Easter Sunday is a significant celebration that traditionally includes family, friends and, of course, food. And regardless of whether your Easter involves hunting for eggs, gathering for a big brunch, preparing a festive meal or all three, chances are wine will play an important role, providing a grace note to both the meal and the festive nature of the holiday.

The wine you pour for your particular celebration should be as joyous as the occasion itself. But searching for the right wine to serve with Easter brunch or dinner can make you as crazy as forgetting where you hid the last Easter egg. The problem is that many tables will be laden with a wide variety of dishes, ranging from ham and turkey to rib roast and spring lamb. In addition, a plethora of diverse side dishes can end up competing for space on the plate and the palate. Picking a versatile wine that pairs well with the main attraction is the key to success for any Easter meal.

Here are a few useful suggestions that will pair well with an assortment of Easter dishes. Retail prices are approximate.

If Easter brunch is your thing, then a sparkling wine should definitely be on your table. I really like the nonvintage Santa Margherita Brut Rose ($24) from Veneto, Italy. This simple-structured bubbly possesses floral notes of rose petal, apple blossom and strawberry on the nose. The wonderfully crisp mouthfeel supports flavors of strawberry, red plum and raspberry up front with accents of cherry and rhubarb on the lively finish. The bright acidity provides balance and makes a wonderful accompaniment to creamy cheeses, seafood and fresh fruit. QPR 8

Another sparkling wine that I think is cause for celebration is the 2008 Domaine Carneros Brut ($25) from the Carneros appellation, which straddles Napa and Sonoma valleys. The famous Champagne house Taittinger founded this California outpost in 1987 to take advantage of the unique vineyards of the Carneros region. The Brut is made using the classic methode champenoise from chardonnay and pinot noir grapes. The bouquet is filled with scents of toasted bread, ripe pear and roasted nuts. Medium-size bubbles carry flavors of lemon meringue, crisp apple and a touch of strawberry over a creamy frame. Hints of vanilla and brioche combine on the crisp, fresh finish. QPR 8.5

If turkey is in the lineup for dinner, then pick up a bottle of 2012 Seifried Pinot Gris ($17) from the Nelson region of New Zealand. This beauty is from the northern end of the South Island of New Zealand, where the maritime influences produce cool nights and warm days, fostering wonderful balance between fruit and acidity in the grapes. This is evident in the fragrant nose of honeysuckle, peach and nectarine that leads to a fruit-centric palate featuring apricot, ripe pear, candied ginger and peach. The abundant acidity keeps the finish fresh and crisp. QPR 9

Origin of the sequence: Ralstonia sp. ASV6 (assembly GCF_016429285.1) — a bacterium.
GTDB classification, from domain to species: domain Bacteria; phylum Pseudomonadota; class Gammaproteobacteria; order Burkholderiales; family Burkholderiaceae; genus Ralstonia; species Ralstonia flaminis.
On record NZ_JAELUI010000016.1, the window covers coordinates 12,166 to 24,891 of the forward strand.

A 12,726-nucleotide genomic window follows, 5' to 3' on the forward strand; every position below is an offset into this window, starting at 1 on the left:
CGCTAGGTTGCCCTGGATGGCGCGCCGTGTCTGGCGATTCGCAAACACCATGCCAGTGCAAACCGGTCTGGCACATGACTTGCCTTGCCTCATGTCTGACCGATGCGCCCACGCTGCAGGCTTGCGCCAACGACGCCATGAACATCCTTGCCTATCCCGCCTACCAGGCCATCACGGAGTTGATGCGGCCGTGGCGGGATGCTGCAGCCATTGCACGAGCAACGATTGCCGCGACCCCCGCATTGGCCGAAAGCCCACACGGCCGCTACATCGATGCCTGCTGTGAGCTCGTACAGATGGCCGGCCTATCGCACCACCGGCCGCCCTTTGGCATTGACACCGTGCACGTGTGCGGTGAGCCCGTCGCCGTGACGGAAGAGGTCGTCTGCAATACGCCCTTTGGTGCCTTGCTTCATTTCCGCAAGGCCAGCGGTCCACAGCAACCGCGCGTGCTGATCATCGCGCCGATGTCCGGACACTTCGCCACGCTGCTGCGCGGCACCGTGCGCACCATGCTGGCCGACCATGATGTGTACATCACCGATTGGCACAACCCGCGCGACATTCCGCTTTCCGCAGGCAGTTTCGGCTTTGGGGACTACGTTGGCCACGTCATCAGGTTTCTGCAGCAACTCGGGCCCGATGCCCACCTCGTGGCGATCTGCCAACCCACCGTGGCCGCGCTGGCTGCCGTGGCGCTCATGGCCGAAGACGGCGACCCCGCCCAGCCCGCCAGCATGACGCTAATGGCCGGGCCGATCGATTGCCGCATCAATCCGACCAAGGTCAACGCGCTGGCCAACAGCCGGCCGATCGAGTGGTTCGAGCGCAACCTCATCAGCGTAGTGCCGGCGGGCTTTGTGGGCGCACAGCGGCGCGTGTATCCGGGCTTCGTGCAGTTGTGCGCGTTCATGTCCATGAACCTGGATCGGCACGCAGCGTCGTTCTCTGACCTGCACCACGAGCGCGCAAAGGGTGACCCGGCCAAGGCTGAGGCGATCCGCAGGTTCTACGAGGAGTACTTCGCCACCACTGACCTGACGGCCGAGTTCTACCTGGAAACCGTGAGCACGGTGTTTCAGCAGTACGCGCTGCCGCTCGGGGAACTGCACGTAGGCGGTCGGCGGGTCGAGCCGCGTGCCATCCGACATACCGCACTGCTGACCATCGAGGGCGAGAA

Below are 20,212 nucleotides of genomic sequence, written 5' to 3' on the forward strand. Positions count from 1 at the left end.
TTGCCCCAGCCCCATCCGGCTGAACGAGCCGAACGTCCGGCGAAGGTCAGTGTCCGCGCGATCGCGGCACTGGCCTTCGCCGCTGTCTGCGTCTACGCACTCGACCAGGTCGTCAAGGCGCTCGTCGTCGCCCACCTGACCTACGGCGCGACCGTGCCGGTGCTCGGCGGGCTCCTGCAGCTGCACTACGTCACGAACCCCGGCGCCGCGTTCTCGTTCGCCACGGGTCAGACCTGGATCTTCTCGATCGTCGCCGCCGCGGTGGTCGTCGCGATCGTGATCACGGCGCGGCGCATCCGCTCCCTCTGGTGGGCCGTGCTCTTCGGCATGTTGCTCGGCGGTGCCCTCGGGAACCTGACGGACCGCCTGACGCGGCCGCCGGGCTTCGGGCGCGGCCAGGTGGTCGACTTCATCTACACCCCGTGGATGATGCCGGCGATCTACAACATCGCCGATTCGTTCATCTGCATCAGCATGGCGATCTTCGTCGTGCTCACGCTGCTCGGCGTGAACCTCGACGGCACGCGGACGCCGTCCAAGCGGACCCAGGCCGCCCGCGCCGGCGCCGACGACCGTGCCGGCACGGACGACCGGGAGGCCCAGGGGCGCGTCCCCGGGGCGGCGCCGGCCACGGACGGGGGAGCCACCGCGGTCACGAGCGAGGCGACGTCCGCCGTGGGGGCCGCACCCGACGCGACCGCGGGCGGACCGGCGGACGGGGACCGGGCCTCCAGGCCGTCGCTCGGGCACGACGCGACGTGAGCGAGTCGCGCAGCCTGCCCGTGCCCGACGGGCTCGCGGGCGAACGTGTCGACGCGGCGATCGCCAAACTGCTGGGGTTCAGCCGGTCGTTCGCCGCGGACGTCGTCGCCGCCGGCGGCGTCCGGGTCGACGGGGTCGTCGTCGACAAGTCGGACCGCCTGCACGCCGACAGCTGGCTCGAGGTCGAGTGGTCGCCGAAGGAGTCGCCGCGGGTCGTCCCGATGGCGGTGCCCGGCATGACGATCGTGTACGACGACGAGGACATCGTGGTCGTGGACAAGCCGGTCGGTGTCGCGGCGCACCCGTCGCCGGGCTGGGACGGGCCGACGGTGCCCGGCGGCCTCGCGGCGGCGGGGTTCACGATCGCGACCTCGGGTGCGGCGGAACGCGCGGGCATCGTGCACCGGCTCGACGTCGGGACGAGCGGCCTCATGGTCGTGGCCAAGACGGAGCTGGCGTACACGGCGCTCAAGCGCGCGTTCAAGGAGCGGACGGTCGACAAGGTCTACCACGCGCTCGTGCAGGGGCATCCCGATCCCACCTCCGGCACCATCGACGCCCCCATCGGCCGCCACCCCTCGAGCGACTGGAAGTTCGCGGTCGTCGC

Ham is a traditional centerpiece on many Easter dinner tables, and pinot noir is a wonderfully versatile wine, capable of holding up to the richness of the meat. A delicious choice is the 2009 WillaKenzie Pierre Leon Pinot Noir ($45) from the Willamette Valley of Oregon. The dark color of this pinot belies its delicate nature. The perfumed nose is full of strawberry, raspberry and red plum scents. The wine has a bigger feel in the mouth thanks to fruit-driven flavors of red cherry, dark plum and black raspberry. Accent notes of black pepper and clove pop in on the back end and make a perfect pairing with ham or pork tenderloin. QPR 9.5

One of my friends loves to serve spring lamb for Easter dinner, so this year I am bringing the 2007 Autard Chateauneuf du Pape ($42) from the southern Rhone Valley of France to pair with the main course. Made from a blend of 70 percent grenache, and the balance of equal parts syrah and counoise, this full-bodied wine reveals aromatics of blackberry, tobacco and dried herbs. Complex flavors of spicy fruit, including black cherries, red plums and dark cherries, mingle with notes of lead pencil and tobacco across the entire palate. Prominent notes of black pepper add power and depth on the long, structured finish. QPR 9.5

Note: QPR is a rating system that compares the quality a wine delivers relative to the price. A QPR of 10 is considered an excellent value.